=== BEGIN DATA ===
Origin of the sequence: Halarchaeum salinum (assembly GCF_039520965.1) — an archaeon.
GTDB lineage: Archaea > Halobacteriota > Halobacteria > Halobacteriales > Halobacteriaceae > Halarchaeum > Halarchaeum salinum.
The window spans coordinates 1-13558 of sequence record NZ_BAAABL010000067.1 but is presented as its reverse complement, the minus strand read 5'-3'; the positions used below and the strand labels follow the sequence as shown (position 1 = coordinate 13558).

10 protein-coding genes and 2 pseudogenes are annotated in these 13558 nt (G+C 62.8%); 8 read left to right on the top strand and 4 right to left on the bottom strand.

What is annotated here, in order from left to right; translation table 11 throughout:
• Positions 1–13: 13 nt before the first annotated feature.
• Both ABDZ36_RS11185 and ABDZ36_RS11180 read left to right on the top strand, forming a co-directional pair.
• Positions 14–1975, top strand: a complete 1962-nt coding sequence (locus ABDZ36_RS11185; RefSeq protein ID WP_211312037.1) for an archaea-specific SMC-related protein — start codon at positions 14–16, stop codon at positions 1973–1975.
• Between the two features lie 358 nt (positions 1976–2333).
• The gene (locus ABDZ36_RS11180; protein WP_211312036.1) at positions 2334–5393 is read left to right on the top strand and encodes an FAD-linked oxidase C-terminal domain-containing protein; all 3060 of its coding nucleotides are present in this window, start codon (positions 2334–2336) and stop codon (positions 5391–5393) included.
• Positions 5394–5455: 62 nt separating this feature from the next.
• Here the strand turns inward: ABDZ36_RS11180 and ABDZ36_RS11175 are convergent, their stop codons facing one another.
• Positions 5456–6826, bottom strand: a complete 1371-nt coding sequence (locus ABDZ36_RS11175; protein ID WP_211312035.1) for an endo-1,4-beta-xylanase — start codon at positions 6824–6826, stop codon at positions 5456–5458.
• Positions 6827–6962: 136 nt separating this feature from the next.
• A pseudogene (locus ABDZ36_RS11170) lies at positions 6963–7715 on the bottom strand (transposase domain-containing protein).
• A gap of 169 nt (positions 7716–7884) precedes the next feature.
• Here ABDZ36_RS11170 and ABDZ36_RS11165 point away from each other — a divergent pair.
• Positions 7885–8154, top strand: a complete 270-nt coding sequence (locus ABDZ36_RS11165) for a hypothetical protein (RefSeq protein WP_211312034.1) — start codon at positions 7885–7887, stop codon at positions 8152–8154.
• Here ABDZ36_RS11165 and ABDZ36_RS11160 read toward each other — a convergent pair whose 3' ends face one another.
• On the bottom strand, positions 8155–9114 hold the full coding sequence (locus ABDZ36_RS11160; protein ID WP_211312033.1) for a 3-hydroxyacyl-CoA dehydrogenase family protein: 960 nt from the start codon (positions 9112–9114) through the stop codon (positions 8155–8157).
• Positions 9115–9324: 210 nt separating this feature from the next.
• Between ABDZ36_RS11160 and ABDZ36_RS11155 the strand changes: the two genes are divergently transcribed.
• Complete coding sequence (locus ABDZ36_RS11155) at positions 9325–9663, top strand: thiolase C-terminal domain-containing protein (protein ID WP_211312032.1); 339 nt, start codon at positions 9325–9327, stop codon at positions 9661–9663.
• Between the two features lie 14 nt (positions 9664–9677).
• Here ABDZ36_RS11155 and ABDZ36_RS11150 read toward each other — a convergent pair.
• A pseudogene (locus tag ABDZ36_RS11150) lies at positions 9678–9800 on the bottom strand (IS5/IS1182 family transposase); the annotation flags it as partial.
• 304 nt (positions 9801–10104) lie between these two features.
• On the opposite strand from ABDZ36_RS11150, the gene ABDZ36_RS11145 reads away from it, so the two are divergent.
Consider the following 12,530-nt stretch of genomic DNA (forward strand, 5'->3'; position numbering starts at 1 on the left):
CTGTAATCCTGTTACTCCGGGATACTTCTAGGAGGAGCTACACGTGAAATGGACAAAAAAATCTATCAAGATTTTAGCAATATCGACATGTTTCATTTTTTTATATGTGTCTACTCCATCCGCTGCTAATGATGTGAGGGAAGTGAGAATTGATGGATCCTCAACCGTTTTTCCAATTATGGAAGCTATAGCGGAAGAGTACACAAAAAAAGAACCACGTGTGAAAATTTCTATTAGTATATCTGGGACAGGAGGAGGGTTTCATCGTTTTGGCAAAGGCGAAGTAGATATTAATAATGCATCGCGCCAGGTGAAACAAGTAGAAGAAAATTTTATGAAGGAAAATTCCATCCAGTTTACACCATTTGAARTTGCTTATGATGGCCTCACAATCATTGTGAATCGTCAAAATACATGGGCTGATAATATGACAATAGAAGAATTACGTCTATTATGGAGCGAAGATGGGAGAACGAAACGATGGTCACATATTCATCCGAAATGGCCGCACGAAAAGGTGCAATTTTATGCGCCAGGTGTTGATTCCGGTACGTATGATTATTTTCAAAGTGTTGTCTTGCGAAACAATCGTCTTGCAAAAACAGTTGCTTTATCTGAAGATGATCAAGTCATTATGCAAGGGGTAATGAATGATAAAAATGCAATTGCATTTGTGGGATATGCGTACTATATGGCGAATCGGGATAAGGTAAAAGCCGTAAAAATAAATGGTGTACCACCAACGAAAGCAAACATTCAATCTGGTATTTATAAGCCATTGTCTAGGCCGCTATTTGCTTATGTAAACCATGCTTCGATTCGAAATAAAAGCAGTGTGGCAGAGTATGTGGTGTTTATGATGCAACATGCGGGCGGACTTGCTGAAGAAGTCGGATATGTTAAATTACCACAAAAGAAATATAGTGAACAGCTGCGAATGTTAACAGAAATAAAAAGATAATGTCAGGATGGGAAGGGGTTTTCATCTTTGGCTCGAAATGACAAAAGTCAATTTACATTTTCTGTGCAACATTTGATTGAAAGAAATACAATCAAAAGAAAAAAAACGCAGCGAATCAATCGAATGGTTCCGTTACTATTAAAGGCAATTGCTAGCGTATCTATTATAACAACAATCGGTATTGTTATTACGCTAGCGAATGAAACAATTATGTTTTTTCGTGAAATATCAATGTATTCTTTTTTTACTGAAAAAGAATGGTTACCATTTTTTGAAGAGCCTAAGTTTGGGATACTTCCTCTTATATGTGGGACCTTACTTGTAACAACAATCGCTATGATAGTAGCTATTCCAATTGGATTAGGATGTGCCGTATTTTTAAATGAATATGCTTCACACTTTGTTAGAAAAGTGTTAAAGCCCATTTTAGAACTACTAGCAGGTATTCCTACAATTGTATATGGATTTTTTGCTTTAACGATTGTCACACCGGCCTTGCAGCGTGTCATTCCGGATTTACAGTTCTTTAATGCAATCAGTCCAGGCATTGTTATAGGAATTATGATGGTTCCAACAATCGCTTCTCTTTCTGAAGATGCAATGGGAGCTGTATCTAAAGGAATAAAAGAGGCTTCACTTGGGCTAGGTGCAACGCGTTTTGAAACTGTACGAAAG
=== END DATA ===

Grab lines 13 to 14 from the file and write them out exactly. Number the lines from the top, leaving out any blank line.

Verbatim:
• Positions 5456–6826, bottom strand: a complete 1371-nt coding sequence (locus ABDZ36_RS11175; protein ID WP_211312035.1) for an endo-1,4-beta-xylanase — start codon at positions 6824–6826, stop codon at positions 5456–5458.
• Positions 6827–6962: 136 nt separating this feature from the next.